As a result, we now have hundreds of thousands of boaters gearing up for spring and summer boating who are uneducated and unprepared, which represents a real threat on our waterways. Many newbies have no clue how to launch, operate or retrieve their vessels, cross wakes, navigate, anchor, or tow kids on water toys. But they are turning keys and throttling forward.

I’ve been perplexed by the attitudes of some industry stakeholders who unwittingly believe that acknowledging the need for boating safety messaging portrays boating as dangerous, and/or creates a potential objection to a sale. Let’s just change the term “boating safety” to “boating education” and remove the stigma.

Failing to address the topic is simply inexcusable. The best and right place for boater education is at the point of sale. I’d like to suggest we form a task force including top retailers, the MRAA and other concerned industry stakeholders to collaborate on how to address and power this urgent priority forward.

If you’re not persuaded to become part of this conversation for all the right reasons, then maybe this consideration will rattle your cage: Consider those folks who forked out top dollar for a boat in 2020. What will happen when they have a miserable experience because of their lack of training? If they have an accident? If their dream boat turns into anything but? Consider the potential negative economic impact to our sales pipeline if scores of new boaters dump their products after a season.

As we make final preparation for the busy boating season upon us, I’m challenging — no, I’m downright begging — our industry’s retail marketers to offer and encourage participation in boating education courses. I’d like the rest of us to join the campaign by actively posting social media messages promoting boating education courses and providers. A basic google search will yield many trusted resources that can be mined, including the robust new Water Sports Foundation National Boating Safety Media Center, which offers free curated content, graphics, and imagery and video from dozens of safety and educational stakeholders. Other sources include the Discover Boating website; the Sea Tow Foundation’s Sober Skipper and Life Jacket Loaner programs; the Recreational Boating and Fishing Foundation; the National Association of State Boating Law Administrators; the National Safe Boating Council with its excellent “Wear Your Life Jacket to Work Day” campaign, and others. There’s no better time than now to talk about and promote boating education and resources, along with topics like boating under the influence, the need for life jackets and proper onboard safety equipment (including the new law regarding emergency cut-off switches), or any number of other safe-boating tips.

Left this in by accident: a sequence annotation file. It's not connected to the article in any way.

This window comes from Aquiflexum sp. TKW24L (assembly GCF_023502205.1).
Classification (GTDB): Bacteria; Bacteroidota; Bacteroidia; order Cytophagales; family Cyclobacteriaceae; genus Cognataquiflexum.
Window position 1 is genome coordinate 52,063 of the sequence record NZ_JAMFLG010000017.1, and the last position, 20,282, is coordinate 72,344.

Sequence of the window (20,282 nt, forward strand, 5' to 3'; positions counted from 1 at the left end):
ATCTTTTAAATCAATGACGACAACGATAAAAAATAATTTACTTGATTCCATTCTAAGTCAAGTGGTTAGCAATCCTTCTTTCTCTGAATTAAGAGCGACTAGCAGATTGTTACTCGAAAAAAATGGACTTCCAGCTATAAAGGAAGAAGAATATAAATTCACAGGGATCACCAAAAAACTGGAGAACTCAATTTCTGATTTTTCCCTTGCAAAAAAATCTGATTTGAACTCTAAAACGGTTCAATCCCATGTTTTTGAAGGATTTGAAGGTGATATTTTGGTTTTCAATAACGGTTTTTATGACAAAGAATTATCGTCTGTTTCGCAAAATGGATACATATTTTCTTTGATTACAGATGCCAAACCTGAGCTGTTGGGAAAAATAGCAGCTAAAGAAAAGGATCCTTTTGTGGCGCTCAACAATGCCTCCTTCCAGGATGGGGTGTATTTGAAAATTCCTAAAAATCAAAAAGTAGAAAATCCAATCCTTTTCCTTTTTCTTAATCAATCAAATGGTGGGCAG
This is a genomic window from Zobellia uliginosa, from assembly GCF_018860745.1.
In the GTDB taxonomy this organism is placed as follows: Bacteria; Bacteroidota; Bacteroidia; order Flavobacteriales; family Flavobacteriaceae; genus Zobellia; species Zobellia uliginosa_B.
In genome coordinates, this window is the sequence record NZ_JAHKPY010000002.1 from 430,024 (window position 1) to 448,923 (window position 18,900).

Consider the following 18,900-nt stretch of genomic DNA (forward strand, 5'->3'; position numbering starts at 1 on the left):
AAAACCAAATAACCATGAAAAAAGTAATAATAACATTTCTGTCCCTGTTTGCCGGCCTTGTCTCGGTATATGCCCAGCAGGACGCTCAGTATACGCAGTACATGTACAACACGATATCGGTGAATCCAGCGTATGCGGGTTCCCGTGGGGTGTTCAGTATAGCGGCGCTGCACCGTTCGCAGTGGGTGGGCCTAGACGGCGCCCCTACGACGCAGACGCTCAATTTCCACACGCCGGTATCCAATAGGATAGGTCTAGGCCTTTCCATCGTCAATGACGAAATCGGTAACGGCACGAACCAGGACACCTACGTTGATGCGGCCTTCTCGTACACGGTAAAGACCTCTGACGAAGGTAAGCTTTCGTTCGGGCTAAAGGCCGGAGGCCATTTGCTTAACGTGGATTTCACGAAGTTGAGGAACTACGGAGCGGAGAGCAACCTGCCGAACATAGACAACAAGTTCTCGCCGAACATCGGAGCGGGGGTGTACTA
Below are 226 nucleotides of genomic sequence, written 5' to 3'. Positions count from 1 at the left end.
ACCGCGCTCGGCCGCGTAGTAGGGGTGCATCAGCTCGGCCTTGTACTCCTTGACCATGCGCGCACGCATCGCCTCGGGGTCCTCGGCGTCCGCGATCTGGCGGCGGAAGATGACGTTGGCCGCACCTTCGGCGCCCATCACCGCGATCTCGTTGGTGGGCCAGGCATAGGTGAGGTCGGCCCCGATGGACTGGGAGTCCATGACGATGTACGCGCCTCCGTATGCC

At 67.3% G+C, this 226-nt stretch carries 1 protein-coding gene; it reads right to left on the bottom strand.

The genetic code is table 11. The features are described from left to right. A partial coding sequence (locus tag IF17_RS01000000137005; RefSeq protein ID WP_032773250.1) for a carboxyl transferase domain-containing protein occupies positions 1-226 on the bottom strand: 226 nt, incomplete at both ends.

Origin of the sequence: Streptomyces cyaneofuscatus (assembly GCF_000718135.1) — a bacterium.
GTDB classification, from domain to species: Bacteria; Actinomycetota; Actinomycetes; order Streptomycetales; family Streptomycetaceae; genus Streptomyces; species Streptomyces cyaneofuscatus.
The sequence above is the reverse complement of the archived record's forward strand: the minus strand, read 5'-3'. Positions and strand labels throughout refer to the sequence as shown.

If I haven’t convinced you yet, here’s my final plea: Consider your own family or closest friends. Imagine that they just purchased their first boat. Wouldn’t you do everything within your power to ensure they were prepared, comfortable and confident prior to their solo launch? Would you knowingly unleash your loved ones on the waterways without proper education?

Let that sink in. 

This article was originally published in the May 2021 issue.